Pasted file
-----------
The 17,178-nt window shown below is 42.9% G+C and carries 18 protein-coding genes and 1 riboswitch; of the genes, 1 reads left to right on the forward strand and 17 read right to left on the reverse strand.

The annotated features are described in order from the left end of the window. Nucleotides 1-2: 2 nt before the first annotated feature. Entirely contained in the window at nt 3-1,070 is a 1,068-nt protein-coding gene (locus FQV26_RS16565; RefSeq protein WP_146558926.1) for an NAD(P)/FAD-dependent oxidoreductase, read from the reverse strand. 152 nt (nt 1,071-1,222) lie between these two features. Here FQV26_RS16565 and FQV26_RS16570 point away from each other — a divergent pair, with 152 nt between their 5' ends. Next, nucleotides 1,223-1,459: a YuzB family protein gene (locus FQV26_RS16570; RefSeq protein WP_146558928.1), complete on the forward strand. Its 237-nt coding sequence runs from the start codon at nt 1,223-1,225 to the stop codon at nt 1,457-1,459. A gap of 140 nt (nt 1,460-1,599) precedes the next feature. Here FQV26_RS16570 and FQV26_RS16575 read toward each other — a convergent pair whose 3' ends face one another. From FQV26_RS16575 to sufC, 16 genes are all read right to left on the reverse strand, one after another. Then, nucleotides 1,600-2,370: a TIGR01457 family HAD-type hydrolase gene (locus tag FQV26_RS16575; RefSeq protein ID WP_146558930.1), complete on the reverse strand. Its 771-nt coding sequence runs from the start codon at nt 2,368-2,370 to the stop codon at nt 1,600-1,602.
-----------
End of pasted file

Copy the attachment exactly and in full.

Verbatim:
The 17,178-nt window shown below is 42.9% G+C and carries 18 protein-coding genes and 1 riboswitch; of the genes, 1 reads left to right on the forward strand and 17 read right to left on the reverse strand.

The annotated features are described in order from the left end of the window. Nucleotides 1-2: 2 nt before the first annotated feature. Entirely contained in the window at nt 3-1,070 is a 1,068-nt protein-coding gene (locus FQV26_RS16565; RefSeq protein WP_146558926.1) for an NAD(P)/FAD-dependent oxidoreductase, read from the reverse strand. 152 nt (nt 1,071-1,222) lie between these two features. Here FQV26_RS16565 and FQV26_RS16570 point away from each other — a divergent pair, with 152 nt between their 5' ends. Next, nucleotides 1,223-1,459: a YuzB family protein gene (locus FQV26_RS16570; RefSeq protein WP_146558928.1), complete on the forward strand. Its 237-nt coding sequence runs from the start codon at nt 1,223-1,225 to the stop codon at nt 1,457-1,459. A gap of 140 nt (nt 1,460-1,599) precedes the next feature. Here FQV26_RS16570 and FQV26_RS16575 read toward each other — a convergent pair whose 3' ends face one another. From FQV26_RS16575 to sufC, 16 genes are all read right to left on the reverse strand, one after another. Then, nucleotides 1,600-2,370: a TIGR01457 family HAD-type hydrolase gene (locus tag FQV26_RS16575; RefSeq protein ID WP_146558930.1), complete on the reverse strand. Its 771-nt coding sequence runs from the start codon at nt 2,368-2,370 to the stop codon at nt 1,600-1,602.